A reversal of the Australian Dollars recent gains against most of its major counterparts continued during yesterday’s trading, following the latest release of RBA minutes from their meeting in June. Since the beginning of April, in particular against GBP and USD, the Australian Dollar forecast has enjoyed a period of strong gains mainly due to the coronavirus outbreak. Against the Pound for example, AUDGBP rates have gained by as much as 14% in the period since the beginning of April and this has created some of the best opportunities to sell AUD since early September last year. These gains have been even more significant against USD, with the rate moving by almost 20% in the same period.
In monetary terms, the volatility during the period of April-June on a £200,000 transfer into AUD could have seen a difference in return of in excess of A$45,000. This kind of volatility highlights the importance of working with a currency broker who can keep you informed of all the latest market news and updates to help you make an informed decision of when the best time could be to convert your currency. Please get in contact with us to hear more about how we can assist you when it comes to achieving a competitive rate on your currency transfer needs.
RBA Acknowledge Recent AUD Strength
One of the driving factors behind the Australian Dollar’s weakening at the beginning of this week can be attributed to the RBA’s recent meeting minutes which were released in the early hours of Tuesday morning in the UK. In the minutes, the Australian Dollar’s recent gains were highlighted by the bank and this could be a cause for concern going forward. The minutes stated, “Members noted that the Australian dollar had appreciated further relative to the US dollar and on a trade-weighted basis, to be around levels previously recorded in January.”
If the AUD’s trend over the course of the past few months continues, then it will continue to make Australian exports more expensive and this could deter potential investment from the US and UK. Therefore, we may continue to see comments from the RBA to help ‘artificially weaken’ the Aussie, as we have seen this week. It is therefore likely that we could see further volatility on AUD exchange rates moving forward.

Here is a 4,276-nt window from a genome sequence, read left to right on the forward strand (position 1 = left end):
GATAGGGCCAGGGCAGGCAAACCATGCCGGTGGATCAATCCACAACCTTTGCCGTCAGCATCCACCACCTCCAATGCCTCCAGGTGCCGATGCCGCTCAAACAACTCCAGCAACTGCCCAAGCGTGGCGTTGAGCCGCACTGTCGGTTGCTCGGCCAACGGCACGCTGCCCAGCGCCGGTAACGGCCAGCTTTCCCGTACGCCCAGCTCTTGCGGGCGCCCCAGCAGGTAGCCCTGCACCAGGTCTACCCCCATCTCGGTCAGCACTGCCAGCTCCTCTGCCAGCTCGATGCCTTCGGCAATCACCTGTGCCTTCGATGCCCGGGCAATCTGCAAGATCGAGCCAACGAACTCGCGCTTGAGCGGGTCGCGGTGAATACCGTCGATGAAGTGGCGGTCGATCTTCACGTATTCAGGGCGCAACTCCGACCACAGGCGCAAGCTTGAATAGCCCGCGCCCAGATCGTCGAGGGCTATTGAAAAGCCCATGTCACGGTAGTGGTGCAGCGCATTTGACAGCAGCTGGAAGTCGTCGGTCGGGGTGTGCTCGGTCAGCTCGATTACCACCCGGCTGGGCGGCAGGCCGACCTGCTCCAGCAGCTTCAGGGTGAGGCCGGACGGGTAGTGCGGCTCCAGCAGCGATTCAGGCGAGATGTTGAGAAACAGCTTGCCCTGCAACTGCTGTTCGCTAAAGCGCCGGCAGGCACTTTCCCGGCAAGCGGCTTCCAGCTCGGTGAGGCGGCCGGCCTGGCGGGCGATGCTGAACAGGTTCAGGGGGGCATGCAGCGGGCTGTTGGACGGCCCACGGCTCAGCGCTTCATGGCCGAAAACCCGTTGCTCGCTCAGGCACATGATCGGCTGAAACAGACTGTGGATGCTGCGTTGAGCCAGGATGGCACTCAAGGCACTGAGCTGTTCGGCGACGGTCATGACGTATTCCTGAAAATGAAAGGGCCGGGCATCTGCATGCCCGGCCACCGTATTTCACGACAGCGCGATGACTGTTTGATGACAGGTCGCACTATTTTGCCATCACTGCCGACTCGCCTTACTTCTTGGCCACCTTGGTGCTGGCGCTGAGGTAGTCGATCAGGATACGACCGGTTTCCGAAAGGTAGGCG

In the minutes, the RBA were also a little more dovish on how the economy will endure the crisis going forward, particularly in the jobs market. They suggested that the pipeline for job creation is diminishing as businesses invest less in new projects, whilst the overall outlook for the economy remains uncertain.
Australia-China Tensions Continue to Impact AUD Rates
Another topic likely to continue to impact AUD exchange rates is the ongoing tension with China, which begun with Australia calling for an inquest into China’s role in the spread of the coronavirus. Since then there has been much retaliation from China, including tariffs on Australian imports, and now Australia are unhappy with a Chinese sentence to execute an Australian man for drug trafficking offenses. Australian PM Scott Morrison raised this issue earlier in the week and it is worth any clients with an AUD requirement keeping an eye on how relations between Australia and China continue.
Positive Brexit Deal Sentiment Boosts GBP
Developments in the UK this week have also contributed to Sterling making inroads against the Aussie, with a renewed optimism from London that there is still a chance that a Brexit deal will be agreed before the deadline at the end of this year. Boris Johnson has stated this week that the chances of a deal being reached are “very good” and it has been revealed that intensive face-to-face negotiations will kick off in July. As we have seen previously, the Pound has strengthened when a Brexit deal looks more likely, so if this positive sentiment continues then we could see GBPAUD rise further.
For the remainder of this week there are some significant data sets due to be released that could have an impact on AUD exchange rates. The Australian unemployment rate for May is due to be released tomorrow morning and is set to show a MoM increase. It will be interesting to see how the Australian jobs market has fared compared to the UK and US for example and this is likely to drive the impact on AUD. It is also worth keeping an eye on the BoE interest rate decision on Thursday and retail sales figures on Friday.
Keep in touch with your account manager here for the latest on how these data sets impact your currency transfer need, or get in touch using the form below to ask me a question directly.